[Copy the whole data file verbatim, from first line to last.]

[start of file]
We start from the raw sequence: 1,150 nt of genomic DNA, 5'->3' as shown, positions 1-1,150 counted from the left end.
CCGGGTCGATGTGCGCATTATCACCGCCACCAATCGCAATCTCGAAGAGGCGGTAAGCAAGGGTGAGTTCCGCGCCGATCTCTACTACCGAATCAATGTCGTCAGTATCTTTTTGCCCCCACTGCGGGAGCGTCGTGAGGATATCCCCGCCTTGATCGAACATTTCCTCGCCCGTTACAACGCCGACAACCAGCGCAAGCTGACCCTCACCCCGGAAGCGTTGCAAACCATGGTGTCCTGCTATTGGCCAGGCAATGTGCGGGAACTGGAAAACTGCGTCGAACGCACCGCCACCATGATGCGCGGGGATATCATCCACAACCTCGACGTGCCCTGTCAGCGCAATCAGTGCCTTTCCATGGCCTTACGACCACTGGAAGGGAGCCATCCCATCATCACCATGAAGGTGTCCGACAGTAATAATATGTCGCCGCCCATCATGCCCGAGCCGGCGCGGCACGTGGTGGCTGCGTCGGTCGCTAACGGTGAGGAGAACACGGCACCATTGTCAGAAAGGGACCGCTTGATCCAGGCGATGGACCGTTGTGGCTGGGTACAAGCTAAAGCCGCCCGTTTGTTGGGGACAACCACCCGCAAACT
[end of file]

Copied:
We start from the raw sequence: 1,150 nt of genomic DNA, 5'->3' as shown, positions 1-1,150 counted from the left end.
CCGGGTCGATGTGCGCATTATCACCGCCACCAATCGCAATCTCGAAGAGGCGGTAAGCAAGGGTGAGTTCCGCGCCGATCTCTACTACCGAATCAATGTCGTCAGTATCTTTTTGCCCCCACTGCGGGAGCGTCGTGAGGATATCCCCGCCTTGATCGAACATTTCCTCGCCCGTTACAACGCCGACAACCAGCGCAAGCTGACCCTCACCCCGGAAGCGTTGCAAACCATGGTGTCCTGCTATTGGCCAGGCAATGTGCGGGAACTGGAAAACTGCGTCGAACGCACCGCCACCATGATGCGCGGGGATATCATCCACAACCTCGACGTGCCCTGTCAGCGCAATCAGTGCCTTTCCATGGCCTTACGACCACTGGAAGGGAGCCATCCCATCATCACCATGAAGGTGTCCGACAGTAATAATATGTCGCCGCCCATCATGCCCGAGCCGGCGCGGCACGTGGTGGCTGCGTCGGTCGCTAACGGTGAGGAGAACACGGCACCATTGTCAGAAAGGGACCGCTTGATCCAGGCGATGGACCGTTGTGGCTGGGTACAAGCTAAAGCCGCCCGTTTGTTGGGGACAACCACCCGCAAACT